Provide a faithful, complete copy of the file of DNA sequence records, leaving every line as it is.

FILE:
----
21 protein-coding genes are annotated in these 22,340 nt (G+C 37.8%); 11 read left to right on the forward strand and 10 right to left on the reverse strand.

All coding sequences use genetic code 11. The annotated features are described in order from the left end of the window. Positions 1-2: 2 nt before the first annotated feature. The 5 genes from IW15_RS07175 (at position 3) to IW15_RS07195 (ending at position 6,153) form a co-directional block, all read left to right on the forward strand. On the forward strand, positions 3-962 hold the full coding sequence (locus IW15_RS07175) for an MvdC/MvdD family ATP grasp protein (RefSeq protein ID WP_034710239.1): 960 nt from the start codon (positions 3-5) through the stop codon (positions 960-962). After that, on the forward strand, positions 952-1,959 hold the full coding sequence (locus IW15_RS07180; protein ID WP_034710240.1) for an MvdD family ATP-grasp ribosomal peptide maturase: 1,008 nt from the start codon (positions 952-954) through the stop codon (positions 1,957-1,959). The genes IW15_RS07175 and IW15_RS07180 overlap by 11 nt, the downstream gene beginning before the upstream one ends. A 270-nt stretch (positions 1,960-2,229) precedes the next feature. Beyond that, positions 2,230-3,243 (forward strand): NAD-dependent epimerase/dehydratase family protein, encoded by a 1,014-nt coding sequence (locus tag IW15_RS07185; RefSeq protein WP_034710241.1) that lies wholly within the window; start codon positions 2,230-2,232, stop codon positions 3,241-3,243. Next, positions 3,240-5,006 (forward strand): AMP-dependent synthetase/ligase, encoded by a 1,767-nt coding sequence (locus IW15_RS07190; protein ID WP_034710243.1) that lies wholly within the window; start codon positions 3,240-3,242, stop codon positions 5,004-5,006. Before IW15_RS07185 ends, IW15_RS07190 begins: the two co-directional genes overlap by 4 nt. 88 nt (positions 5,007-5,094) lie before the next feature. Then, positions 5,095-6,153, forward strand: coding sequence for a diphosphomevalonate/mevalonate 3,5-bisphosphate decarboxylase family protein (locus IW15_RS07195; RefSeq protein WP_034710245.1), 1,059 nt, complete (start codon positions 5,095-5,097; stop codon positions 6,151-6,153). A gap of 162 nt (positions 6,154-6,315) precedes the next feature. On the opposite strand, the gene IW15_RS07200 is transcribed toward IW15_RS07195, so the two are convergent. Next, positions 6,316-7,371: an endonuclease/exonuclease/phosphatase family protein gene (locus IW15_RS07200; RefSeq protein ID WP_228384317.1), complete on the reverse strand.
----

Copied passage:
21 protein-coding genes are annotated in these 22,340 nt (G+C 37.8%); 11 read left to right on the forward strand and 10 right to left on the reverse strand.

All coding sequences use genetic code 11. The annotated features are described in order from the left end of the window. Positions 1-2: 2 nt before the first annotated feature. The 5 genes from IW15_RS07175 (at position 3) to IW15_RS07195 (ending at position 6,153) form a co-directional block, all read left to right on the forward strand. On the forward strand, positions 3-962 hold the full coding sequence (locus IW15_RS07175) for an MvdC/MvdD family ATP grasp protein (RefSeq protein ID WP_034710239.1): 960 nt from the start codon (positions 3-5) through the stop codon (positions 960-962). After that, on the forward strand, positions 952-1,959 hold the full coding sequence (locus IW15_RS07180; protein ID WP_034710240.1) for an MvdD family ATP-grasp ribosomal peptide maturase: 1,008 nt from the start codon (positions 952-954) through the stop codon (positions 1,957-1,959). The genes IW15_RS07175 and IW15_RS07180 overlap by 11 nt, the downstream gene beginning before the upstream one ends. A 270-nt stretch (positions 1,960-2,229) precedes the next feature. Beyond that, positions 2,230-3,243 (forward strand): NAD-dependent epimerase/dehydratase family protein, encoded by a 1,014-nt coding sequence (locus tag IW15_RS07185; RefSeq protein WP_034710241.1) that lies wholly within the window; start codon positions 2,230-2,232, stop codon positions 3,241-3,243. Next, positions 3,240-5,006 (forward strand): AMP-dependent synthetase/ligase, encoded by a 1,767-nt coding sequence (locus IW15_RS07190; protein ID WP_034710243.1) that lies wholly within the window; start codon positions 3,240-3,242, stop codon positions 5,004-5,006. Before IW15_RS07185 ends, IW15_RS07190 begins: the two co-directional genes overlap by 4 nt. 88 nt (positions 5,007-5,094) lie before the next feature. Then, positions 5,095-6,153, forward strand: coding sequence for a diphosphomevalonate/mevalonate 3,5-bisphosphate decarboxylase family protein (locus IW15_RS07195; RefSeq protein WP_034710245.1), 1,059 nt, complete (start codon positions 5,095-5,097; stop codon positions 6,151-6,153). A gap of 162 nt (positions 6,154-6,315) precedes the next feature. On the opposite strand, the gene IW15_RS07200 is transcribed toward IW15_RS07195, so the two are convergent. Next, positions 6,316-7,371: an endonuclease/exonuclease/phosphatase family protein gene (locus IW15_RS07200; RefSeq protein ID WP_228384317.1), complete on the reverse strand.